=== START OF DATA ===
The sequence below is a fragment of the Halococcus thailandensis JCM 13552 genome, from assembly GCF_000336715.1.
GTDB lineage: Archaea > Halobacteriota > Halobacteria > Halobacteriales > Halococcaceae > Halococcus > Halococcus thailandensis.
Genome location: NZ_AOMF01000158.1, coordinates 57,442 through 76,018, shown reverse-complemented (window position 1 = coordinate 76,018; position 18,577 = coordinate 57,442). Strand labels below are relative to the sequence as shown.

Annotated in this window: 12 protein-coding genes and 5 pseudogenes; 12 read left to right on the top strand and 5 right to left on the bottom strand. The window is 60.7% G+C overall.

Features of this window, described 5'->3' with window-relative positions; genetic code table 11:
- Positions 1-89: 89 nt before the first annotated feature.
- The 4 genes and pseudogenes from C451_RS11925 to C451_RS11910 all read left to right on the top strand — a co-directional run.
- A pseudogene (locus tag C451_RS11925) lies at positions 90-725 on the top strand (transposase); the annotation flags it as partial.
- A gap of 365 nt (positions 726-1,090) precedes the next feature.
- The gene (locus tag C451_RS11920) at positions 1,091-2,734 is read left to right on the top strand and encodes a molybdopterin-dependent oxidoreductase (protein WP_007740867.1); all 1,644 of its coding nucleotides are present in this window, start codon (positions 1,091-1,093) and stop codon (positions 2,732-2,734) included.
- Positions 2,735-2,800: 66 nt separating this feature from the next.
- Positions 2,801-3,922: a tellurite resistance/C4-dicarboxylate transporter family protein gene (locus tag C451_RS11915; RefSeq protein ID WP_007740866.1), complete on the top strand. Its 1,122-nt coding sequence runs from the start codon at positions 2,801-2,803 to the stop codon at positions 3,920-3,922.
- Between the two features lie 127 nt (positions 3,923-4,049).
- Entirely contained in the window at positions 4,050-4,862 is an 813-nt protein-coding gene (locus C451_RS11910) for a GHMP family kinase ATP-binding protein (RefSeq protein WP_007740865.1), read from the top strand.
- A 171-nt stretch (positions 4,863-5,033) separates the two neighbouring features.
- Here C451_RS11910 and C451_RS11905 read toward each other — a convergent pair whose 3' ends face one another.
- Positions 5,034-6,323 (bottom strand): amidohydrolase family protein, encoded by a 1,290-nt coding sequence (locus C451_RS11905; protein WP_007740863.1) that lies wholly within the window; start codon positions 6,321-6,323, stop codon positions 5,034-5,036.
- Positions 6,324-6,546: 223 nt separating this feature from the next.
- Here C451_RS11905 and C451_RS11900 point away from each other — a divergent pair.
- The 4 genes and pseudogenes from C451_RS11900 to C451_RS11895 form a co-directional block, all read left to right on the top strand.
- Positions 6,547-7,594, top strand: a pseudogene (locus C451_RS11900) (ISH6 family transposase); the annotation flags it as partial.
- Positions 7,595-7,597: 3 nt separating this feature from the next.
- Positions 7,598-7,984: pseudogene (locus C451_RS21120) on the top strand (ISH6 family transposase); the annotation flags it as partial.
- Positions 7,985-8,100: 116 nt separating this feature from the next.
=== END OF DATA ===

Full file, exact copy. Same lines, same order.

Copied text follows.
The sequence below is a fragment of the Halococcus thailandensis JCM 13552 genome, from assembly GCF_000336715.1.
GTDB lineage: Archaea > Halobacteriota > Halobacteria > Halobacteriales > Halococcaceae > Halococcus > Halococcus thailandensis.
Genome location: NZ_AOMF01000158.1, coordinates 57,442 through 76,018, shown reverse-complemented (window position 1 = coordinate 76,018; position 18,577 = coordinate 57,442). Strand labels below are relative to the sequence as shown.

Annotated in this window: 12 protein-coding genes and 5 pseudogenes; 12 read left to right on the top strand and 5 right to left on the bottom strand. The window is 60.7% G+C overall.

Features of this window, described 5'->3' with window-relative positions; genetic code table 11:
- Positions 1-89: 89 nt before the first annotated feature.
- The 4 genes and pseudogenes from C451_RS11925 to C451_RS11910 all read left to right on the top strand — a co-directional run.
- A pseudogene (locus tag C451_RS11925) lies at positions 90-725 on the top strand (transposase); the annotation flags it as partial.
- A gap of 365 nt (positions 726-1,090) precedes the next feature.
- The gene (locus tag C451_RS11920) at positions 1,091-2,734 is read left to right on the top strand and encodes a molybdopterin-dependent oxidoreductase (protein WP_007740867.1); all 1,644 of its coding nucleotides are present in this window, start codon (positions 1,091-1,093) and stop codon (positions 2,732-2,734) included.
- Positions 2,735-2,800: 66 nt separating this feature from the next.
- Positions 2,801-3,922: a tellurite resistance/C4-dicarboxylate transporter family protein gene (locus tag C451_RS11915; RefSeq protein ID WP_007740866.1), complete on the top strand. Its 1,122-nt coding sequence runs from the start codon at positions 2,801-2,803 to the stop codon at positions 3,920-3,922.
- Between the two features lie 127 nt (positions 3,923-4,049).
- Entirely contained in the window at positions 4,050-4,862 is an 813-nt protein-coding gene (locus C451_RS11910) for a GHMP family kinase ATP-binding protein (RefSeq protein WP_007740865.1), read from the top strand.
- A 171-nt stretch (positions 4,863-5,033) separates the two neighbouring features.
- Here C451_RS11910 and C451_RS11905 read toward each other — a convergent pair whose 3' ends face one another.
- Positions 5,034-6,323 (bottom strand): amidohydrolase family protein, encoded by a 1,290-nt coding sequence (locus C451_RS11905; protein WP_007740863.1) that lies wholly within the window; start codon positions 6,321-6,323, stop codon positions 5,034-5,036.
- Positions 6,324-6,546: 223 nt separating this feature from the next.
- Here C451_RS11905 and C451_RS11900 point away from each other — a divergent pair.
- The 4 genes and pseudogenes from C451_RS11900 to C451_RS11895 form a co-directional block, all read left to right on the top strand.
- Positions 6,547-7,594, top strand: a pseudogene (locus C451_RS11900) (ISH6 family transposase); the annotation flags it as partial.
- Positions 7,595-7,597: 3 nt separating this feature from the next.
- Positions 7,598-7,984: pseudogene (locus C451_RS21120) on the top strand (ISH6 family transposase); the annotation flags it as partial.
- Positions 7,985-8,100: 116 nt separating this feature from the next.